It is an innovation conference where we can come together, both in person and virtually, to discuss the future of schools. Every session will be an opportunity to discuss and debate ideas — from the very practical to the big dreams.

Thursday, December 18, 2014

PA Ed Policy Roundup Dec 18, 2014: Pennsylvania town poised to make all public schools for-profit charters

Daily postings from the Keystone State Education Coalition now reach more than 3500 Pennsylvania education policymakers – school directors, administrators, legislators, legislative and congressional staffers, Governor's staff, current/former PA Secretaries of Education, Superintendents, PTO/PTA officers, parent advocates, teacher leaders, business leaders, education professors, members of the press and a broad array of P-16 regulatory agencies, professional associations and education advocacy organizations via emails, website, Facebook, Twitter and LinkedIn

These daily emails are archived and searchable at http://keystonestateeducationcoalition.org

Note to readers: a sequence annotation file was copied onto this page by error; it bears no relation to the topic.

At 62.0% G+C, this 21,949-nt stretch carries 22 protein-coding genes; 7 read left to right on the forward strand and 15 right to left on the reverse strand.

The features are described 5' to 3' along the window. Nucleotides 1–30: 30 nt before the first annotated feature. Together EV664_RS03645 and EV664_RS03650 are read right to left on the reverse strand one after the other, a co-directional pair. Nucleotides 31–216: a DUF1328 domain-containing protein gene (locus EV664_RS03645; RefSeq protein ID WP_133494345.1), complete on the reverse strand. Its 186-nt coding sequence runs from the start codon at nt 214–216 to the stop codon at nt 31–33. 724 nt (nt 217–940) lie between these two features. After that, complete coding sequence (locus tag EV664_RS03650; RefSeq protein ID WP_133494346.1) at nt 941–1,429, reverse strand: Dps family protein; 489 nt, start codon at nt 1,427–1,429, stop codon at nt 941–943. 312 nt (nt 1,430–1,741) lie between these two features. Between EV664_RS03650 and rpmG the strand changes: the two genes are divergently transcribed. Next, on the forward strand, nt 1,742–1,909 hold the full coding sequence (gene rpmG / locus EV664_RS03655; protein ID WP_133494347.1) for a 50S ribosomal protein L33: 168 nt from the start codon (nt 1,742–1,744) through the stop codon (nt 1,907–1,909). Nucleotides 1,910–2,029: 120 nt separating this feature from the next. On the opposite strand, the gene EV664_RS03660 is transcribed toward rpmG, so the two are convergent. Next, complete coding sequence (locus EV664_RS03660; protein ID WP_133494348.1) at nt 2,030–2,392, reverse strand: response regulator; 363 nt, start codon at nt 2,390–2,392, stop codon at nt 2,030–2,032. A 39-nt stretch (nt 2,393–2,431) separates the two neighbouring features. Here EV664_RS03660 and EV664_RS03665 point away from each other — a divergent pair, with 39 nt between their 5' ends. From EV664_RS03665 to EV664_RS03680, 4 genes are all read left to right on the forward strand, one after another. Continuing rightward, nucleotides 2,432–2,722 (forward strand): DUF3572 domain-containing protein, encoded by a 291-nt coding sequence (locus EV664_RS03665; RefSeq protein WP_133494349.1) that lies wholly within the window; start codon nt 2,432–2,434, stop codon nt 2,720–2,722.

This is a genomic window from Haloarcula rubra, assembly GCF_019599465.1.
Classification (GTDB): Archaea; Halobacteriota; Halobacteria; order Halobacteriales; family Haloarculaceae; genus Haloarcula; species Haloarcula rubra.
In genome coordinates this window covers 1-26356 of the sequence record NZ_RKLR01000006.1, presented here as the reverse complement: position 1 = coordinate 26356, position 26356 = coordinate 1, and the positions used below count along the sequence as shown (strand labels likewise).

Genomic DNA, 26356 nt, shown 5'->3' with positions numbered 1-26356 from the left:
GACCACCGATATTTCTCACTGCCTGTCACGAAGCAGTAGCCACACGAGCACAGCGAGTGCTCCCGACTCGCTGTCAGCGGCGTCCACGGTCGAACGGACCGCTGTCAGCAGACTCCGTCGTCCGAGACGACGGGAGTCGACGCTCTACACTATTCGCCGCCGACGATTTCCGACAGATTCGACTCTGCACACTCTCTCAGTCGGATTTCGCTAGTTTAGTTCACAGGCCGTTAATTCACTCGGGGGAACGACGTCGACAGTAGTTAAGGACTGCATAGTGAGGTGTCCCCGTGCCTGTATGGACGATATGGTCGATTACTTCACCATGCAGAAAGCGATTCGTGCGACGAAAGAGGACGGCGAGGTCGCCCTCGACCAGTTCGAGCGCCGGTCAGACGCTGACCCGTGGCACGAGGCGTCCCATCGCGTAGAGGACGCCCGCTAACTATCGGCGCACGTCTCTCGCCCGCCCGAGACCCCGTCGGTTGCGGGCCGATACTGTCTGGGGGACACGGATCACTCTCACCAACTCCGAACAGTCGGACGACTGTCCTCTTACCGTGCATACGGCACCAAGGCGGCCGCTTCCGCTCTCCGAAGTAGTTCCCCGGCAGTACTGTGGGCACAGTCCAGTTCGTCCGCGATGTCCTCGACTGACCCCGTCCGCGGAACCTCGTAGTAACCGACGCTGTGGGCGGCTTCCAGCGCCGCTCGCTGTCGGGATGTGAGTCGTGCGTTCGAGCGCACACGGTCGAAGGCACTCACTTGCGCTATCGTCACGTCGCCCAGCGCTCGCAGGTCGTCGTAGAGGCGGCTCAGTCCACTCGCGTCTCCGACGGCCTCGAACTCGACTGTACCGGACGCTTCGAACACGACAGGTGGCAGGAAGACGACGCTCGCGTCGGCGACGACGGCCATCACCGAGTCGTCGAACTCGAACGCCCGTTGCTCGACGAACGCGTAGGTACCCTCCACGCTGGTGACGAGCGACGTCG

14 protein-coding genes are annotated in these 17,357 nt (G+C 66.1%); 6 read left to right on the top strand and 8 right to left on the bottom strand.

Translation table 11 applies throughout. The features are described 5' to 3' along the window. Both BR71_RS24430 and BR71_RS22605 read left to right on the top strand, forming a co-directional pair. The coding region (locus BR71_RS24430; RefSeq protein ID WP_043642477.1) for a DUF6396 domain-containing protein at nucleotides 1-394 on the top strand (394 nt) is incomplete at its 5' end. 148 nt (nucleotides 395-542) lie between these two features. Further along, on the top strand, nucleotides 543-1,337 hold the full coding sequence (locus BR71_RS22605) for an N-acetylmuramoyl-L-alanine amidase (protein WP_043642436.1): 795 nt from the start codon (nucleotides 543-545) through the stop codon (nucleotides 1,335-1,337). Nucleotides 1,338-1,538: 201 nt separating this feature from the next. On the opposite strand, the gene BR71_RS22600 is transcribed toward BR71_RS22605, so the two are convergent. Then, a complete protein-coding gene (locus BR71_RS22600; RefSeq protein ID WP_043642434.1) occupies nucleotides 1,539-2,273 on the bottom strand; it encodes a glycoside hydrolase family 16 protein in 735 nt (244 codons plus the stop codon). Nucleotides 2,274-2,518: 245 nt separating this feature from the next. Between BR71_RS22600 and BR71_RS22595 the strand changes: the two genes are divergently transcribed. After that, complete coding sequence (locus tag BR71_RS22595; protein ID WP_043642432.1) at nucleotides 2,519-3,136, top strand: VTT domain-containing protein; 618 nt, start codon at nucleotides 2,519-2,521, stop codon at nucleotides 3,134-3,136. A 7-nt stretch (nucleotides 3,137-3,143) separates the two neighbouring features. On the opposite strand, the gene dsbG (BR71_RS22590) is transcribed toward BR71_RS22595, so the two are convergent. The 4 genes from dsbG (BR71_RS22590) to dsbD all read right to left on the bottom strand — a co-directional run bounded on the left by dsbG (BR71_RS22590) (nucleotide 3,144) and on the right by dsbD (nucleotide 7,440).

Follow us on Twitter at @lfeinberg
The Keystone State Education Coalition is pleased to be listed among the friends and allies of The Network for Public EducationAre you a member?
The Keystone State Education Coalition is an endorsing member of The Campaign for Fair Education Funding


Keystone State Education Coalition
PA Ed Policy Roundup for December 18, 2014:
Pennsylvania town poised to make all public schools for-profit charters



Everything you ever wanted to know about PA education funding/school finance but were afraid to ask
Basic Education Funding Commission School Finance Briefing
By Jim Buckheit, Executive Director, PA Association of School Administrators and Jay Himes, Executive Director, PA Association of School Business Officials August 20, 2014



Pennsylvania town poised to make all public schools for-profit charters
Aljazeera by Peter Moskowitz   @ptrmsk December 15, 2014